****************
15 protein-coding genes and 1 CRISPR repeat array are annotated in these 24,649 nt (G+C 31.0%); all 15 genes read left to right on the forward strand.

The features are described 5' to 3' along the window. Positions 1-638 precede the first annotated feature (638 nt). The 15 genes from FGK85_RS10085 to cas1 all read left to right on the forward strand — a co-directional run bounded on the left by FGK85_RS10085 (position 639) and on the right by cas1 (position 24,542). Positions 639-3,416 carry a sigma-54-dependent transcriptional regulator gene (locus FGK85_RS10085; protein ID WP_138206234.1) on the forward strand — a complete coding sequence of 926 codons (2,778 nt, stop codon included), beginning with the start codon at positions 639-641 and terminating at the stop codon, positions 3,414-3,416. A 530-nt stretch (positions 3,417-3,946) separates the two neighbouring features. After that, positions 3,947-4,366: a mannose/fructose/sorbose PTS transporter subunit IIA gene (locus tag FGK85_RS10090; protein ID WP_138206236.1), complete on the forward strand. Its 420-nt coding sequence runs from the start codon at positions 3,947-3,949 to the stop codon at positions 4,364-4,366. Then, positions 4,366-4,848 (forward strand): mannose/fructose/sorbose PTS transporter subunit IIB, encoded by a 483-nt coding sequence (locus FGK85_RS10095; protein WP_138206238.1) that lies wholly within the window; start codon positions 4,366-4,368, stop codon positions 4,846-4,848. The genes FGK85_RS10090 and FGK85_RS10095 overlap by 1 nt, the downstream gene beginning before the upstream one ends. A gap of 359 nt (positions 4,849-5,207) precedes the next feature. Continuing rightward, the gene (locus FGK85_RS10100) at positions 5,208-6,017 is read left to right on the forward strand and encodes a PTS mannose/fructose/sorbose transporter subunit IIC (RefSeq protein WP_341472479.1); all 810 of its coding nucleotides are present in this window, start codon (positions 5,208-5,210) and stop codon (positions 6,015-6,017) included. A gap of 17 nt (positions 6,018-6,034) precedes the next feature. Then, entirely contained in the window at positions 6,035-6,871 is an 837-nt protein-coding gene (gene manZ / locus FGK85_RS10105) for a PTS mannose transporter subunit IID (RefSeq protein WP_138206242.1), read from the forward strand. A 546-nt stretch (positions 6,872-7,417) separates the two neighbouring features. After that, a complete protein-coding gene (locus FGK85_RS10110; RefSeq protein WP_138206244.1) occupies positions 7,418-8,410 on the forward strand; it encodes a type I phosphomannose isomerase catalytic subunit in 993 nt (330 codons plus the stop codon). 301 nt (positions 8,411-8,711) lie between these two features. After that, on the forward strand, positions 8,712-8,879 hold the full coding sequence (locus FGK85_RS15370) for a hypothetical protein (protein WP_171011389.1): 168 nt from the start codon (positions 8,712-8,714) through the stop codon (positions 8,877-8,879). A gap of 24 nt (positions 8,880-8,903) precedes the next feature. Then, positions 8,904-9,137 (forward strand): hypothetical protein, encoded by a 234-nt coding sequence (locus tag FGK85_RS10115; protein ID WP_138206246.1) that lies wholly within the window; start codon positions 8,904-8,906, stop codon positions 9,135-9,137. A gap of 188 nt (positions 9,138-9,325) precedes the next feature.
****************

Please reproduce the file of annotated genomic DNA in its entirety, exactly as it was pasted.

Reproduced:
15 protein-coding genes and 1 CRISPR repeat array are annotated in these 24,649 nt (G+C 31.0%); all 15 genes read left to right on the forward strand.

The features are described 5' to 3' along the window. Positions 1-638 precede the first annotated feature (638 nt). The 15 genes from FGK85_RS10085 to cas1 all read left to right on the forward strand — a co-directional run bounded on the left by FGK85_RS10085 (position 639) and on the right by cas1 (position 24,542). Positions 639-3,416 carry a sigma-54-dependent transcriptional regulator gene (locus FGK85_RS10085; protein ID WP_138206234.1) on the forward strand — a complete coding sequence of 926 codons (2,778 nt, stop codon included), beginning with the start codon at positions 639-641 and terminating at the stop codon, positions 3,414-3,416. A 530-nt stretch (positions 3,417-3,946) separates the two neighbouring features. After that, positions 3,947-4,366: a mannose/fructose/sorbose PTS transporter subunit IIA gene (locus tag FGK85_RS10090; protein ID WP_138206236.1), complete on the forward strand. Its 420-nt coding sequence runs from the start codon at positions 3,947-3,949 to the stop codon at positions 4,364-4,366. Then, positions 4,366-4,848 (forward strand): mannose/fructose/sorbose PTS transporter subunit IIB, encoded by a 483-nt coding sequence (locus FGK85_RS10095; protein WP_138206238.1) that lies wholly within the window; start codon positions 4,366-4,368, stop codon positions 4,846-4,848. The genes FGK85_RS10090 and FGK85_RS10095 overlap by 1 nt, the downstream gene beginning before the upstream one ends. A gap of 359 nt (positions 4,849-5,207) precedes the next feature. Continuing rightward, the gene (locus FGK85_RS10100) at positions 5,208-6,017 is read left to right on the forward strand and encodes a PTS mannose/fructose/sorbose transporter subunit IIC (RefSeq protein WP_341472479.1); all 810 of its coding nucleotides are present in this window, start codon (positions 5,208-5,210) and stop codon (positions 6,015-6,017) included. A gap of 17 nt (positions 6,018-6,034) precedes the next feature. Then, entirely contained in the window at positions 6,035-6,871 is an 837-nt protein-coding gene (gene manZ / locus FGK85_RS10105) for a PTS mannose transporter subunit IID (RefSeq protein WP_138206242.1), read from the forward strand. A 546-nt stretch (positions 6,872-7,417) separates the two neighbouring features. After that, a complete protein-coding gene (locus FGK85_RS10110; RefSeq protein WP_138206244.1) occupies positions 7,418-8,410 on the forward strand; it encodes a type I phosphomannose isomerase catalytic subunit in 993 nt (330 codons plus the stop codon). 301 nt (positions 8,411-8,711) lie between these two features. After that, on the forward strand, positions 8,712-8,879 hold the full coding sequence (locus FGK85_RS15370) for a hypothetical protein (protein WP_171011389.1): 168 nt from the start codon (positions 8,712-8,714) through the stop codon (positions 8,877-8,879). A gap of 24 nt (positions 8,880-8,903) precedes the next feature. Then, positions 8,904-9,137 (forward strand): hypothetical protein, encoded by a 234-nt coding sequence (locus tag FGK85_RS10115; protein ID WP_138206246.1) that lies wholly within the window; start codon positions 8,904-8,906, stop codon positions 9,135-9,137. A gap of 188 nt (positions 9,138-9,325) precedes the next feature.